All the while, I am trying to maintain some writings separate from this blog, of course (that would be the fiction, as well as some other things), it nonetheless feels nice to be able to open something with my name and my writing style attached to it, and see words written by 9who else?), yours truly.  Sure, it's not a book, like I have long dreamed of. It is not even an outside publication, like when I wrote for the school newspaper, or the local paper, the "Neighbor News", many years ago. I am not even really seeing my name attached to it in any direct sense – although I have been meaning to actually add a  biography and "About the Author" section, or whatever it is called on this blog site.
All I am saying is that it is nice to have at least something of an outlet for my particular creativity, which would be writing. To anyone reading this – always assuming someone actually is – I hope you have been enjoying it, and hope also that there will be plenty more for you to enjoy! 

Thursday, March 15, 2012

America's "Image is Everything" Problem

Yesterday, I meant to start talking about America's image problem, and meant merely to introduce it with the origins of this saying by briefly mentioning Agassi's use of it in the early nineties, and then essentially giving a very short history of why it seemed that he was dismissed as being only image, and nothing deeper. Instead, I wound up talking at length about Agassi, going on for pages and pages, and decided instead to dedicate the entirety of my writing to him, since I had, surprisingly, quite a lot to say about him.
However, it was meant to focus more on this country and what has been going on just lately, because America's image has been taking a hit, left and right, and if Americans simply stopped and took a more serious, less superficial look at how they are truly perceived around the world, I think it might shock them.
I had an old classmate, a kid who was picked on really badly back then, and we are now Facebook friends. It does not extend beyond Facebook at this point, but I remember him being quite political way back then. Not much has changed. He considers himself a conservative Democrat, and was mulling over the idea of leaving the Democrats not all that long ago. That is fine by me, personally, since I am neither a Democrat or a Republican. In fact, I think that Americans tend to focus too exclusively on the two parties as the only real choices, and not enough on the limitations of narrowing their choices to two parties. Ultimately, almost every election cycle comes down to “the lesser of two evils”, or, more appropriately, “the evil of two lessers”.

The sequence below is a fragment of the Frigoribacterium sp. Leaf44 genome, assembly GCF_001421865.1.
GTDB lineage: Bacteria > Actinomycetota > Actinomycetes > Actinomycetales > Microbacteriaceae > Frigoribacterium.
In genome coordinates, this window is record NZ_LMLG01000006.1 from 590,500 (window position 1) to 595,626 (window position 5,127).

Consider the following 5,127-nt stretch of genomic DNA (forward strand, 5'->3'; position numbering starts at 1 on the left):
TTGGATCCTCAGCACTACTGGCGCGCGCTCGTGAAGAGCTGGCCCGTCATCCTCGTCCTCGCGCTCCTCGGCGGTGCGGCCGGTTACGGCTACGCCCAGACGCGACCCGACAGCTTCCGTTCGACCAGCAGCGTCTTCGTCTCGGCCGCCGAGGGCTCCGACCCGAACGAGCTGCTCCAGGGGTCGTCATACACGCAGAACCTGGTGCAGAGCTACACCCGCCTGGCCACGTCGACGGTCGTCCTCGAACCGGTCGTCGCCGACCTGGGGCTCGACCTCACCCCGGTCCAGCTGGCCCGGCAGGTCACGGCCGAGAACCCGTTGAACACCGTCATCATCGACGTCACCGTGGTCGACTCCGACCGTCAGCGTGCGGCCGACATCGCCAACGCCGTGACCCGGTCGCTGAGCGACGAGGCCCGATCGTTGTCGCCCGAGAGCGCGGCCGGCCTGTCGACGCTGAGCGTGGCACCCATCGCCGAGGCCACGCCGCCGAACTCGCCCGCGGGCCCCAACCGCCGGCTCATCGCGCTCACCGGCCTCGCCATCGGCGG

Indeed, that is the truth. But this guy, he has made many claims, and some of them raise my eyebrows from time to time. One thing that he mentioned was just prior to the Oscars. He mentioned that this was the reason the entire world hated us. I am guessing that he meant the Hollywood glitz and glam, the superficiality, the money, the plastic surgeries and the actresses that starve themselves to look beautiful, and the false facades all around. Indeed, that would be one aspect of American culture that can be rightly criticized.
Yet, it occurred to me that this is such a small part of the overall American culture, and fixation on this, demonization on this, seems to tend to detract from criticism of other, more substantive, issues. When you focus almost exclusively on this, you are missing the larger picture of what is going wrong with America today, and why the image of the United States, once stellar and impeccable just decades ago, is now tarnished, probably permanently.
It is about far more than Hollywood, Hollywood glitz and glamor culture is more of a symptom of it, than the source. No, American culture has spread like wildfire around the world, and yes, this includes Hollywood. But it would be far too oversimplistic to just single out Hollywood as the reason, or the source, of the world's hatred to us. In fact, what he seemed to illustrate better was the fixation of many Americans towards certain aspects of American culture that they do not like, and then claiming that anyone with a shred of common sense would automatically agree with them. That, typically, dumbs down the argument.